(iii) The sum of transposes of matrices is equal to the transpose of the sum of two matrices.
\(\left( {A + B} \right)’ = A’ + B’\)

(iv) The transpose of the product of two matrices is equal to the product of the transpose of the two matrices in reverse order.
\((AB)’ = B’A’\)

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Inverse Matrix

If \(A\) and \(B\) are two square matrices such that \(AB = BA = I\), then \(B\) is the inverse matrix of \(B\), and it is also denoted by \(A^{-1}\) and \(A\) is the inverse of \(B\). If the inverse of a square matrix exists, then it is unique. Any matrix that has an inverse is said to be invertible. If there is no inverse for a matrix, it is called singular.

Properties of Inverse Matrices

A non-singular matrix is a square matrix whose determinant is non-zero. The non-singular matrix property is satisfied to find the inverse of a matrix.

Consider two non-singular matrices \(A\) and \(B\), then the properties of inverse matrices are defined as below:

  1. If \(A\) is non-singular, then \(A^{-1}\) is non-singular. Also,
    \({({A^{ – 1}})^{ – 1}} = A\)
  2. If \(A\) and \(B\) are non-singular matrices, then \(AB\) is non-singular matrix. Also,
    \({\left( {AB} \right)^{ – 1}} = {B^{ – 1}}\;{A^{ – 1}}\)
    Proof: Let \(A\) and \(B\) be invertible matrices and let \(C = AB\).
    So, \(C^{-1} = (AB)^{-1}\)
    Consider \(C = AB\).
    Multiply both sides on the left by \(A^{-1}\).
    \({A^{ – 1}}C\; = \;{A^{ – 1}}AB\; = \;B\)
    So, \({B^{ – 1}}{A^{ – 1}}\) is the matrix you need to multiply \(C\) by to get the identity.
    Thus, by the definition of inverse \({B^{ – 1}}{A^{ – 1}}\; = {C^{ – 1}} = {\left( {AB} \right)^{ – 1}}\).
    Similarly, \({\left( {ABC} \right)^{ – 1}} = {C^{ – 1}}{B^{ – 1}}{A^{ – 1}}\)
    In general, \({\left( {{A_1}\;{A_2} \ldots .{A_n}} \right)^{ – 1}} = A_n^{ – 1}A_{n – 1}^{ – 1} \ldots \ldots A_2^{ – 1}A_1^{ – 1}\)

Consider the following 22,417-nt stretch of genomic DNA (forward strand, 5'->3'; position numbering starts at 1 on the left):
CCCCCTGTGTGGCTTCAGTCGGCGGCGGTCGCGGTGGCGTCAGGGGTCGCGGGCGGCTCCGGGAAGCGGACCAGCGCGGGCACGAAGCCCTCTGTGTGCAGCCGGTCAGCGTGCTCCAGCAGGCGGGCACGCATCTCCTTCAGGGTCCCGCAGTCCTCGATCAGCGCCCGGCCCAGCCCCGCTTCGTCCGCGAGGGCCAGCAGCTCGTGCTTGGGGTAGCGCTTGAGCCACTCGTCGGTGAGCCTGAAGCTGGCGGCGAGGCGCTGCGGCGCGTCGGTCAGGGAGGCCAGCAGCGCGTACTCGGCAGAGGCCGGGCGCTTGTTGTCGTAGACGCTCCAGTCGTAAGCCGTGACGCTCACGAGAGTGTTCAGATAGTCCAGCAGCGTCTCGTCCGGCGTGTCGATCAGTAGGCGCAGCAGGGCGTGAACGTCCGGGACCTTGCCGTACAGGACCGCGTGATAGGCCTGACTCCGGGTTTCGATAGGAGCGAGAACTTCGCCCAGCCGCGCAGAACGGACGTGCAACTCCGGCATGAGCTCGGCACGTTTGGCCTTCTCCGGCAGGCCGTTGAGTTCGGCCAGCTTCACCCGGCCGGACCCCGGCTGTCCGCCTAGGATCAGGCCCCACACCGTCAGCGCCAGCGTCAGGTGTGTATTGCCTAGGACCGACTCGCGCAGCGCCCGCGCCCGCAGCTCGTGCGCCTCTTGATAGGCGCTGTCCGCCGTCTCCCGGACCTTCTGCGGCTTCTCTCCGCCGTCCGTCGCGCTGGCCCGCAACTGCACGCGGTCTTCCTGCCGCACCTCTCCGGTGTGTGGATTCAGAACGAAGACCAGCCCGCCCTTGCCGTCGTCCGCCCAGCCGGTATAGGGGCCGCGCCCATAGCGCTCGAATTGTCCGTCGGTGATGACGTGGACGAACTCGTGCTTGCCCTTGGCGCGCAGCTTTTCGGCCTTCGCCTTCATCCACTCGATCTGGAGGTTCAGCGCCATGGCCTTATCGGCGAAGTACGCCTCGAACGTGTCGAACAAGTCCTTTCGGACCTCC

3. If \(A\) is non-singular then \({\left( {{A^T}} \right)^{ – 1}} = {\left( {{A^{ – 1}}} \right)^T}{\left( {{A^T}} \right)^{ – 1}} = {\left( {{A^{ – 1}}} \right)^T}\)
  4. If \(A\) and \(B\) are two non-singular matrices with \(AB = I\) then \(A\) and \(B\) are inverses of each other. So,
    \(AB = I\) and \(BA = I\)
  5. If \(k\) is any non-zero scalar, then \(kA\)  is invertible, then
    \({\left( {kA} \right)^{ – 1}} = \left( {\frac{1}{k}} \right){A^{ – 1}}\)
  6. If \(A\) is a square matrix and for \(n = 0,\,2,\,……,A^n\) is invertible, then
    \({\left( {{A^{ – 1}}} \right)^n} = {A^{ – n}}\)

Solved Examples – Properties of Matrices and Inverse

Below are a few solved examples that can help in getting a better idea.

Q.1. The sum of two matrices \(X\) and \(y\) is given as \(X + Y = \left[ {\begin{array}{*{20}{c}} 5&2 \\ 0&9 \end{array}} \right]\). Then, find the value of the sum of matrices in the reverse order, \(Y + X\).

Solution: By the properties of matrix addition, we know that if \(A = \left[ {{a_{ij}}} \right],\;\,B = \left[ {{b_{ij}}} \right]\) are matrices of the same order, say \(m \times n\), then \(A + B = B + A\).
So, here \(X + Y = Y + X\)
Hence, \(Y + X = \left[ {\begin{array}{*{20}{c}} 5&2 \\ 0&9 \end{array}} \right]\)